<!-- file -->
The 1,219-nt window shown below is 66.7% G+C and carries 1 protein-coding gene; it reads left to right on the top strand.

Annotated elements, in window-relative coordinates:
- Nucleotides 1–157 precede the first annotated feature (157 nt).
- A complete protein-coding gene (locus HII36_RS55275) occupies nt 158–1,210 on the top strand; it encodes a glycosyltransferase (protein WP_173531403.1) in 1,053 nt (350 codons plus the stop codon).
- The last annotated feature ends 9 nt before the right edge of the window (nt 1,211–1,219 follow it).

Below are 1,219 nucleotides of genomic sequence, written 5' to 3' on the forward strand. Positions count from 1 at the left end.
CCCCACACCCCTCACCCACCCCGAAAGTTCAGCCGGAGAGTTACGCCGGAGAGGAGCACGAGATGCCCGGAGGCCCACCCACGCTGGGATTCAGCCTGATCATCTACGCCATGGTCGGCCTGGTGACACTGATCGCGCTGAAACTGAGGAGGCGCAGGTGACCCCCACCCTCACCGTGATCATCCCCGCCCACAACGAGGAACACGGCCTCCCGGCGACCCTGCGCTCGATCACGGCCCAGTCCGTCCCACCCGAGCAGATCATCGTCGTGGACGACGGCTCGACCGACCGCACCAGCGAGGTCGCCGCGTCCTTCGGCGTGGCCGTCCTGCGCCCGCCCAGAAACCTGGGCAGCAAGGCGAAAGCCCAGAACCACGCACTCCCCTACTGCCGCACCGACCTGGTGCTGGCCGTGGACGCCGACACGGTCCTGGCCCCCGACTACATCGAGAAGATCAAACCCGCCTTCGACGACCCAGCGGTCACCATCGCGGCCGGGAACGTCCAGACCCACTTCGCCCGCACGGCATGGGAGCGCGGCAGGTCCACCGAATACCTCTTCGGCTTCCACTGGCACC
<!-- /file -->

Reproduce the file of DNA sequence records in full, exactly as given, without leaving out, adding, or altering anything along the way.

The 1,219-nt window shown below is 66.7% G+C and carries 1 protein-coding gene; it reads left to right on the top strand.

Annotated elements, in window-relative coordinates:
- Nucleotides 1–157 precede the first annotated feature (157 nt).
- A complete protein-coding gene (locus HII36_RS55275) occupies nt 158–1,210 on the top strand; it encodes a glycosyltransferase (protein WP_173531403.1) in 1,053 nt (350 codons plus the stop codon).
- The last annotated feature ends 9 nt before the right edge of the window (nt 1,211–1,219 follow it).

Below are 1,219 nucleotides of genomic sequence, written 5' to 3' on the forward strand. Positions count from 1 at the left end.
CCCCACACCCCTCACCCACCCCGAAAGTTCAGCCGGAGAGTTACGCCGGAGAGGAGCACGAGATGCCCGGAGGCCCACCCACGCTGGGATTCAGCCTGATCATCTACGCCATGGTCGGCCTGGTGACACTGATCGCGCTGAAACTGAGGAGGCGCAGGTGACCCCCACCCTCACCGTGATCATCCCCGCCCACAACGAGGAACACGGCCTCCCGGCGACCCTGCGCTCGATCACGGCCCAGTCCGTCCCACCCGAGCAGATCATCGTCGTGGACGACGGCTCGACCGACCGCACCAGCGAGGTCGCCGCGTCCTTCGGCGTGGCCGTCCTGCGCCCGCCCAGAAACCTGGGCAGCAAGGCGAAAGCCCAGAACCACGCACTCCCCTACTGCCGCACCGACCTGGTGCTGGCCGTGGACGCCGACACGGTCCTGGCCCCCGACTACATCGAGAAGATCAAACCCGCCTTCGACGACCCAGCGGTCACCATCGCGGCCGGGAACGTCCAGACCCACTTCGCCCGCACGGCATGGGAGCGCGGCAGGTCCACCGAATACCTCTTCGGCTTCCACTGGCACC